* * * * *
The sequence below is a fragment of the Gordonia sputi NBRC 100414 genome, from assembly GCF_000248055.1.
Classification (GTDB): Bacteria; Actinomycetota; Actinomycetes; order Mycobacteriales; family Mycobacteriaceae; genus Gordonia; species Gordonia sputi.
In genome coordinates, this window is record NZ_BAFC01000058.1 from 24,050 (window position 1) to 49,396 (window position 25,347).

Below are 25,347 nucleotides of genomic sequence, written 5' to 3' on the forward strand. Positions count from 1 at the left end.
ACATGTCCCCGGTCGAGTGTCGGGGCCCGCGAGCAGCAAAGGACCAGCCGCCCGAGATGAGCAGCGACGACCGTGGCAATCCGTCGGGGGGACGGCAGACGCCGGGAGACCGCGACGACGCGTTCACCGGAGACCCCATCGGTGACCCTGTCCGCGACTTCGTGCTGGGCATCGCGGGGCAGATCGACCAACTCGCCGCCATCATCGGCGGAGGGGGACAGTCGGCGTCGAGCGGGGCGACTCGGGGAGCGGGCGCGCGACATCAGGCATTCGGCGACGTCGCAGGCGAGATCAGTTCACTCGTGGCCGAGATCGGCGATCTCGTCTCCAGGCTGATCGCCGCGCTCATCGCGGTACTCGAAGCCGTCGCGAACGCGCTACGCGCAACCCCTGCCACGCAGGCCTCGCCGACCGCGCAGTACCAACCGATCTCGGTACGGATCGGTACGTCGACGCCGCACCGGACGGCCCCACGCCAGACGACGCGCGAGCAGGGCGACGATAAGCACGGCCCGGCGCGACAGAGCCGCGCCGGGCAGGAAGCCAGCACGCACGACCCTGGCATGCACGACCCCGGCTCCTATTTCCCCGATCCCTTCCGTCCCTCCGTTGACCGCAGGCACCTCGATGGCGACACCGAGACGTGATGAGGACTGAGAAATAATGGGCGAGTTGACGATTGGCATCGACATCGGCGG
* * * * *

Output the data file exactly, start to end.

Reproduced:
The sequence below is a fragment of the Gordonia sputi NBRC 100414 genome, from assembly GCF_000248055.1.
Classification (GTDB): Bacteria; Actinomycetota; Actinomycetes; order Mycobacteriales; family Mycobacteriaceae; genus Gordonia; species Gordonia sputi.
In genome coordinates, this window is record NZ_BAFC01000058.1 from 24,050 (window position 1) to 49,396 (window position 25,347).

Below are 25,347 nucleotides of genomic sequence, written 5' to 3' on the forward strand. Positions count from 1 at the left end.
ACATGTCCCCGGTCGAGTGTCGGGGCCCGCGAGCAGCAAAGGACCAGCCGCCCGAGATGAGCAGCGACGACCGTGGCAATCCGTCGGGGGGACGGCAGACGCCGGGAGACCGCGACGACGCGTTCACCGGAGACCCCATCGGTGACCCTGTCCGCGACTTCGTGCTGGGCATCGCGGGGCAGATCGACCAACTCGCCGCCATCATCGGCGGAGGGGGACAGTCGGCGTCGAGCGGGGCGACTCGGGGAGCGGGCGCGCGACATCAGGCATTCGGCGACGTCGCAGGCGAGATCAGTTCACTCGTGGCCGAGATCGGCGATCTCGTCTCCAGGCTGATCGCCGCGCTCATCGCGGTACTCGAAGCCGTCGCGAACGCGCTACGCGCAACCCCTGCCACGCAGGCCTCGCCGACCGCGCAGTACCAACCGATCTCGGTACGGATCGGTACGTCGACGCCGCACCGGACGGCCCCACGCCAGACGACGCGCGAGCAGGGCGACGATAAGCACGGCCCGGCGCGACAGAGCCGCGCCGGGCAGGAAGCCAGCACGCACGACCCTGGCATGCACGACCCCGGCTCCTATTTCCCCGATCCCTTCCGTCCCTCCGTTGACCGCAGGCACCTCGATGGCGACACCGAGACGTGATGAGGACTGAGAAATAATGGGCGAGTTGACGATTGGCATCGACATCGGCGG